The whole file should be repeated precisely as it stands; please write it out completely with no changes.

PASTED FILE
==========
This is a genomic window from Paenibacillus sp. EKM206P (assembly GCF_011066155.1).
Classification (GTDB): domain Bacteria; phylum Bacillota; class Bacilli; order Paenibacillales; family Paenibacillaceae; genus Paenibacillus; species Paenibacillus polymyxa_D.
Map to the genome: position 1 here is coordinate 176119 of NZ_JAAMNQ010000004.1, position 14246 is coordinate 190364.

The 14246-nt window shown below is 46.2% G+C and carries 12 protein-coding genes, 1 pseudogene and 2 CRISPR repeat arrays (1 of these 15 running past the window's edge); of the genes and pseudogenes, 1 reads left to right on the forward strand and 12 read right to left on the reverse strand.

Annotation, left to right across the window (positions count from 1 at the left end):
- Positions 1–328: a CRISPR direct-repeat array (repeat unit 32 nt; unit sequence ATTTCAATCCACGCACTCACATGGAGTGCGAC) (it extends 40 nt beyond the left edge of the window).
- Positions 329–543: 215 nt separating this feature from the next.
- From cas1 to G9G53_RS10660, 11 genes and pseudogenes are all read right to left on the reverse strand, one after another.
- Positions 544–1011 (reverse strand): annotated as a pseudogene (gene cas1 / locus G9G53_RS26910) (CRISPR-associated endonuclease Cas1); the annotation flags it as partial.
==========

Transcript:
This is a genomic window from Paenibacillus sp. EKM206P (assembly GCF_011066155.1).
Classification (GTDB): domain Bacteria; phylum Bacillota; class Bacilli; order Paenibacillales; family Paenibacillaceae; genus Paenibacillus; species Paenibacillus polymyxa_D.
Map to the genome: position 1 here is coordinate 176119 of NZ_JAAMNQ010000004.1, position 14246 is coordinate 190364.

The 14246-nt window shown below is 46.2% G+C and carries 12 protein-coding genes, 1 pseudogene and 2 CRISPR repeat arrays (1 of these 15 running past the window's edge); of the genes and pseudogenes, 1 reads left to right on the forward strand and 12 read right to left on the reverse strand.

Annotation, left to right across the window (positions count from 1 at the left end):
- Positions 1–328: a CRISPR direct-repeat array (repeat unit 32 nt; unit sequence ATTTCAATCCACGCACTCACATGGAGTGCGAC) (it extends 40 nt beyond the left edge of the window).
- Positions 329–543: 215 nt separating this feature from the next.
- From cas1 to G9G53_RS10660, 11 genes and pseudogenes are all read right to left on the reverse strand, one after another.
- Positions 544–1011 (reverse strand): annotated as a pseudogene (gene cas1 / locus G9G53_RS26910) (CRISPR-associated endonuclease Cas1); the annotation flags it as partial.